Benefits of Having a Dog for an Autistic Child
There are different types of autism and different autism therapies for each type. While traditional occupational therapy can help a great deal, looking into alternative therapies may also be helpful. One of our favorites is getting a pet. If you have an autistic child and are thinking about getting one, you should know that dogs help calm children down, give them company, and teach them responsibility. Specialists at the University of Missouri have investigated the different benefits of having a dog for an autistic child.
A study about how dogs influence autistic children
Gretchen Carlisle, researcher at the Research Center for Human-Animal Interaction at the University of Missouri, says: “Children with autism spectrum disorders usually have problems interacting with others, which can make it difficult to make friends. Children with autism may benefit especially from the interaction with dogs, which provide them with unconditional love without judgment and give the child company.”
For this study, Carlisle talked to more than 70 parents of autistic children and asked them a series of questions. More than half of the parents had a dog, and almost all of them said there was a bond that the child felt with the pet. In the families without a dog, 70% of parents said that their children would like one.
Even with all of the benefits of having a dog for an autistic child, deciding to get a family pet is not an easy decision. Carlisle thinks that parents need to think about their child’s sensitivity when choosing a dog, as to not end up with an over-energetic dog that will overwhelm the child. “Bringing a dog into any home is a big deal, but for families with autistic children, getting a dog shouldn’t be taken lightly. If the autistic child is sensitive to loud noises, a loud dog who barks a lot will not provide the best option for the child or the family. If the child is sensitive to touch, a dog with soft fur may be better, like a poodle, rather than a dog with wirey or rough fur like a terrier”.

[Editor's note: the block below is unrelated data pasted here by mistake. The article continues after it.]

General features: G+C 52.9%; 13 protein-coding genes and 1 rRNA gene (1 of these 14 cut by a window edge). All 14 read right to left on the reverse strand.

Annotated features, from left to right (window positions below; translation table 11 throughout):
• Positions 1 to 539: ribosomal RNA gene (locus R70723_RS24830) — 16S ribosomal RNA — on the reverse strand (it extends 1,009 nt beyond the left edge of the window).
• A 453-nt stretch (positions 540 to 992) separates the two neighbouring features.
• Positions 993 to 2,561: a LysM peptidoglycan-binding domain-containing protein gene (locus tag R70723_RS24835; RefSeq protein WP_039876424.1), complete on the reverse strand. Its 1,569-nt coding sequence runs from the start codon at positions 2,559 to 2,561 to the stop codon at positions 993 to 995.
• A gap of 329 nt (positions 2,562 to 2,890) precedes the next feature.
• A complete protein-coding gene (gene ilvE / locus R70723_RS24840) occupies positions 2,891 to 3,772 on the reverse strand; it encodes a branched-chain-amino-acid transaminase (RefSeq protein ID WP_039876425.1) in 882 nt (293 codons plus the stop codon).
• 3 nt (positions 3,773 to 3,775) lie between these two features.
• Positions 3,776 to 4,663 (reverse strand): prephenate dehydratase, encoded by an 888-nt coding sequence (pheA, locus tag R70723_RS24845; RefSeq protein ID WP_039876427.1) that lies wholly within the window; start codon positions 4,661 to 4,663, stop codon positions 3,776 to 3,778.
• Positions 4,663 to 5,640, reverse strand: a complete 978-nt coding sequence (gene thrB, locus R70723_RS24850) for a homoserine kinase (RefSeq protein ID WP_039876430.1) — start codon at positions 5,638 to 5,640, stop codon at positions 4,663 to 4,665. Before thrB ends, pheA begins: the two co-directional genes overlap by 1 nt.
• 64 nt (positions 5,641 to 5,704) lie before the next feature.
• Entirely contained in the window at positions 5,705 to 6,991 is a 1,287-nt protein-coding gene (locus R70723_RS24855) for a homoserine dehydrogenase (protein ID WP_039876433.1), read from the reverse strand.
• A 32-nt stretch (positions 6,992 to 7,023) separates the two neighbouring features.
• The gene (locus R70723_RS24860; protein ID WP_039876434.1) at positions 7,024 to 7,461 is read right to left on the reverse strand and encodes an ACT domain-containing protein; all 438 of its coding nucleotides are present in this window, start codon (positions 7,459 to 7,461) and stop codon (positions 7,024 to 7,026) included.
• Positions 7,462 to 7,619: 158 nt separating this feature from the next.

In addition, the expert suggests that the child be a part of the selection process, as most children know what they want their pet to be like. Bringing a dog home will also be a much more positive experience if the children were able to choose it personally. In spite of everything you do, sometimes dogs aren’t the appropriate pet for autistic children. “Dogs may be better for some families, while other pets like cats, horses, or rabbits may be better for other autistic children with different sensitivities and particular interests.” Carlisle says.
Benefits of Having a Dog for an Autistic Children
–Less typical behavior: Children with autism may show less of the typical symptoms of autism like rocking or yelling if they are around a dog.
-Increases patience: Being in charge of the dog and putting its needs before their own may show them how to handle waiting and frustration.
-Help social interactions: The child will learn to relate to the dog and other children. The dog will be a good excuse for other kids their age to play with him.
-Increase attention and concentration: When they walk the dog, they will learn to pay more attention to their surroundings.
-Help develop verbal and non-verbal communications, as well as helping to maintain eye contact without feeling uncomfortable.
-Lower stress and anxiety, and may even help overcome insomnia, as the child will feel more comfortable sleeping with the dog next to them.
Molly is a writer specialized in health and psychology. She is passionate about neuroscience and how the brain works, and is constantly looking for new content from interesting sources. Molly is happy to give or take advice, and is always working to educate and inspire.
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